Between the cost and the workload, attending a coding bootcamp can be a big investment. You might be thinking, "Is a coding bootcamp worth it?" Well, we'll let you answer that! But the most important outcome for most career switchers is getting a job after a coding bootcamp.

Career outcomes are an important factor to consider when making your coding bootcamp decision. In this article, we'll dive into what factors determine job placement rates, how to compare coding bootcamps, and your chances of getting a job after completing a coding bootcamp.

Job Placement Rates

Getting a job after graduating from a coding bootcamp is a major concern for most prospective students. It makes sense to consider a bootcamp's job placement rates when trying to find the right bootcamp for you.

It makes sense to consider a bootcamp's job placement rates when trying to find the right bootcamp for you.

However, before you dive into the data, you need to understand that most bootcamps are not accredited, and outcomes reporting is not typically required or regulated by any government body. Job placement rates are sometimes used as a marketing tool that bootcamps share to attract students, but not all job placement reports are created equal.

Some coding bootcamps submit their student outcomes to an organization called the Council on Integrity in Results Reporting (CIRR). These reports are usually audited by an objective third party. However, most coding bootcamps do not belong to CIRR, and some bootcamps may manipulate the career outcomes they put on their website.

That being said, career outcomes are still important to consider when choosing a coding bootcamp as long as you read the outcomes report carefully and treat unaudited reports with caution.

How to Understand Bootcamp Career Outcomes

Before you start comparing coding bootcamp outcomes, you need to understand how bootcamps calculate these outcomes. Here are some factors to pay attention to:

  • How the bootcamp defines "job" can inflate their graduate employment rates. Any of these definitions may be acceptable but not advertised by the bootcamp:

    • Jobs outside of the field the bootcamp covers
    • Jobs that were offered, but not accepted
    • Internships
    • Contract positions
    • Freelance work
    • Part-time roles
    • Founding your own business
  • How a bootcamp defines "job-seeker" can also affect outcome results. Some bootcamps, especially programs with money-back guarantees or income share agreements, include requirements for job-seeking students. Students may need to:

    • Follow specific career search advice
    • Complete a job search course module
    • Attend career coaching meetings
    • Apply for a specific number of jobs per week
    • Attend workshops and networking events, or present coding projects to potential employers at a demonstration day

    If a student doesn't meet all of these requirements, they may not be included in the number of graduates conducting a job search, thus skewing the employment placement rate.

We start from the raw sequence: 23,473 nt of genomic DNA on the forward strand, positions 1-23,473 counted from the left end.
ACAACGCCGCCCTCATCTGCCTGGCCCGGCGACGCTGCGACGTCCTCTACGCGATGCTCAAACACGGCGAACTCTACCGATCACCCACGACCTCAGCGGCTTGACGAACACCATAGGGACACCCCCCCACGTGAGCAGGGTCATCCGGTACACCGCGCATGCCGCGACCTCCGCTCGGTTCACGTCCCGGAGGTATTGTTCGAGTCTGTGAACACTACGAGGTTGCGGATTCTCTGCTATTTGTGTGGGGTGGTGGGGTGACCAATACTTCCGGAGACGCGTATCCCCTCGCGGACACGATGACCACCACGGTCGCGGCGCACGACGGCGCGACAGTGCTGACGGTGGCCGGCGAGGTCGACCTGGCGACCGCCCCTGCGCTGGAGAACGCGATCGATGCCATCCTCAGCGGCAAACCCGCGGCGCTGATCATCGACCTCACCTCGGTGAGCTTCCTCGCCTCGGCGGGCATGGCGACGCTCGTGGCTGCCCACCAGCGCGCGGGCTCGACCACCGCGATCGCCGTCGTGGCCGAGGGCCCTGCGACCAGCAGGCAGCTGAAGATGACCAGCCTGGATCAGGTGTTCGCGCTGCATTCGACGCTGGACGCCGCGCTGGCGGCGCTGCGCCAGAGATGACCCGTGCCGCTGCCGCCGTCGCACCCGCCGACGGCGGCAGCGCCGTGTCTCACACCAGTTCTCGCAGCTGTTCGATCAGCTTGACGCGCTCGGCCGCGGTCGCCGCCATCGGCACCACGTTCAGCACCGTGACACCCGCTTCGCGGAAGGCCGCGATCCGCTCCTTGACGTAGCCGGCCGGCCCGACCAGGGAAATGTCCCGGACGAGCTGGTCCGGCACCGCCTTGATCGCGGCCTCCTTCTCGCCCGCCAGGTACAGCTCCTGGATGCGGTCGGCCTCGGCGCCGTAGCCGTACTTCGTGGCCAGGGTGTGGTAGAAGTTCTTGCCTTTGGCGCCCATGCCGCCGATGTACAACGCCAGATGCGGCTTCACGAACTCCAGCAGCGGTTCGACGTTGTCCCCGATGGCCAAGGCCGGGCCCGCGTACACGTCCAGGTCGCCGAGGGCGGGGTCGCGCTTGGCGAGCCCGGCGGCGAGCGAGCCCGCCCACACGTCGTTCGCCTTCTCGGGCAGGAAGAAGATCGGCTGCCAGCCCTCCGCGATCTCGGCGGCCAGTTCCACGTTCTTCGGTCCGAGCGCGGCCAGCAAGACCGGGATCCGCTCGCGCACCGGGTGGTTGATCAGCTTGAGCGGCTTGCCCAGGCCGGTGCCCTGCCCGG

• Program completion statistics also impact employment rates. A bootcamp may inflate its outcomes by:

    • Expelling poor-performing students
    • Omitting the number of students who failed, dropped out of, or withdrew from the program

While many bootcamps do not manipulate their career outcomes reports, it's important to know how data may be selectively chosen to make a bootcamp's outcomes seem better than they are.

Many of the best bootcamps explicitly define the terms they use in an outcomes report, and detail their reporting methodology. Pay close attention to definitions like "job" and "job-seeker," and whether the bootcamp includes graduation statistics in its report.

If you can't find this information on the bootcamp's report or website, you can try contacting the bootcamp directly and asking them about how they define some of their outcomes categories.

The Chances of Getting a Job After a Bootcamp

Coding bootcamp job reports can be tricky to understand. While a bootcamp may boast a 90% post-bootcamp employment rate, that doesn't necessarily mean that you have a 90% chance of getting a job.

To calculate a more accurate number, you can multiply the coding bootcamp's graduation rate by its job placement rate. This number better represents the likelihood that you will both graduate and get a job if you enroll in the program. Of course, whether you graduate and find a job depends on a variety of factors, including your location and work ethic.

Your Coding Bootcamp Goals

It's also helpful to understand your coding bootcamp goals before you compare career outcomes. You should consider the type of coding job you want after a bootcamp, as well as what skills, experiences, and credentials might help you land that job. You should also evaluate your own learning needs and how you want to be supported throughout your career change.

Other Factors to Compare When Choosing a Bootcamp

Compare bootcamps thoroughly with your own goals in mind before you make a decision about which program is best for you. The following list describes a few more variables to consider when picking a coding bootcamp:

Alumni

Look up alumni on LinkedIn and assess their career track. Do these career paths match with your professional goals?

Curriculum

Does the curriculum align with your tech career goals? Will you gain experience with valuable tools, programming languages, and hands-on projects?

Schedule

Will you be able to finish the program? Does the bootcamp's pace and delivery method fit your learning needs?

Support

Does the program provide tutoring, mentorship, or other methods to support you while you're completing assignments? And what career services does the bootcamp offer?

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